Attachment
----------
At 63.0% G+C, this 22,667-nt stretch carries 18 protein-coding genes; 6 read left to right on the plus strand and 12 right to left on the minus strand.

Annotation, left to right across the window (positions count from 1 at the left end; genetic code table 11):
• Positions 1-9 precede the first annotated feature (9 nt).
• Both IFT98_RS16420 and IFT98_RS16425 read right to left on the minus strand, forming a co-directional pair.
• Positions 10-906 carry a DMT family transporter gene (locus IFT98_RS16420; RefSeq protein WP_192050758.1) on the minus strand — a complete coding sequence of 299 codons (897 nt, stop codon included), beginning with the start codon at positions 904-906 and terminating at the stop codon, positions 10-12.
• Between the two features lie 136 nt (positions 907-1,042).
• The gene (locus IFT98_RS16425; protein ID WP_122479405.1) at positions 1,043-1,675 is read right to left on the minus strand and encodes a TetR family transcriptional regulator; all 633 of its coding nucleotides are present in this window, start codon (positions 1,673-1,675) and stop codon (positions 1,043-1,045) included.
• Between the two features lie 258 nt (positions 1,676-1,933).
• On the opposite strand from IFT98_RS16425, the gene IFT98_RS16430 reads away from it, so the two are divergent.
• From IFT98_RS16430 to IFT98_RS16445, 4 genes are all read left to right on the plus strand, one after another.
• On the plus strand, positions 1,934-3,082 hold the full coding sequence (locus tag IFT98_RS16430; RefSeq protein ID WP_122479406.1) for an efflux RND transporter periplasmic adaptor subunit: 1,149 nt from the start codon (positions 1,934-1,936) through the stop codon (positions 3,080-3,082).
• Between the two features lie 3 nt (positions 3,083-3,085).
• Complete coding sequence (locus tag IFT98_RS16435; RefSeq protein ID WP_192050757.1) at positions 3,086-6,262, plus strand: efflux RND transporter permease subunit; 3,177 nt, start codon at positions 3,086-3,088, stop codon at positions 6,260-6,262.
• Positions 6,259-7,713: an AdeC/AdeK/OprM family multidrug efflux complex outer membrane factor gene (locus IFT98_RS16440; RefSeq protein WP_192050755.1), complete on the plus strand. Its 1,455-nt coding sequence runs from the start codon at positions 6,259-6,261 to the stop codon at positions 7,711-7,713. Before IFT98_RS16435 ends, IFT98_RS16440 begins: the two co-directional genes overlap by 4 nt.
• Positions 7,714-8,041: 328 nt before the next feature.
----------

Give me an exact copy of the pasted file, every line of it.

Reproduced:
At 63.0% G+C, this 22,667-nt stretch carries 18 protein-coding genes; 6 read left to right on the plus strand and 12 right to left on the minus strand.

Annotation, left to right across the window (positions count from 1 at the left end; genetic code table 11):
• Positions 1-9 precede the first annotated feature (9 nt).
• Both IFT98_RS16420 and IFT98_RS16425 read right to left on the minus strand, forming a co-directional pair.
• Positions 10-906 carry a DMT family transporter gene (locus IFT98_RS16420; RefSeq protein WP_192050758.1) on the minus strand — a complete coding sequence of 299 codons (897 nt, stop codon included), beginning with the start codon at positions 904-906 and terminating at the stop codon, positions 10-12.
• Between the two features lie 136 nt (positions 907-1,042).
• The gene (locus IFT98_RS16425; protein ID WP_122479405.1) at positions 1,043-1,675 is read right to left on the minus strand and encodes a TetR family transcriptional regulator; all 633 of its coding nucleotides are present in this window, start codon (positions 1,673-1,675) and stop codon (positions 1,043-1,045) included.
• Between the two features lie 258 nt (positions 1,676-1,933).
• On the opposite strand from IFT98_RS16425, the gene IFT98_RS16430 reads away from it, so the two are divergent.
• From IFT98_RS16430 to IFT98_RS16445, 4 genes are all read left to right on the plus strand, one after another.
• On the plus strand, positions 1,934-3,082 hold the full coding sequence (locus tag IFT98_RS16430; RefSeq protein ID WP_122479406.1) for an efflux RND transporter periplasmic adaptor subunit: 1,149 nt from the start codon (positions 1,934-1,936) through the stop codon (positions 3,080-3,082).
• Between the two features lie 3 nt (positions 3,083-3,085).
• Complete coding sequence (locus tag IFT98_RS16435; RefSeq protein ID WP_192050757.1) at positions 3,086-6,262, plus strand: efflux RND transporter permease subunit; 3,177 nt, start codon at positions 3,086-3,088, stop codon at positions 6,260-6,262.
• Positions 6,259-7,713: an AdeC/AdeK/OprM family multidrug efflux complex outer membrane factor gene (locus IFT98_RS16440; RefSeq protein WP_192050755.1), complete on the plus strand. Its 1,455-nt coding sequence runs from the start codon at positions 6,259-6,261 to the stop codon at positions 7,711-7,713. Before IFT98_RS16435 ends, IFT98_RS16440 begins: the two co-directional genes overlap by 4 nt.
• Positions 7,714-8,041: 328 nt before the next feature.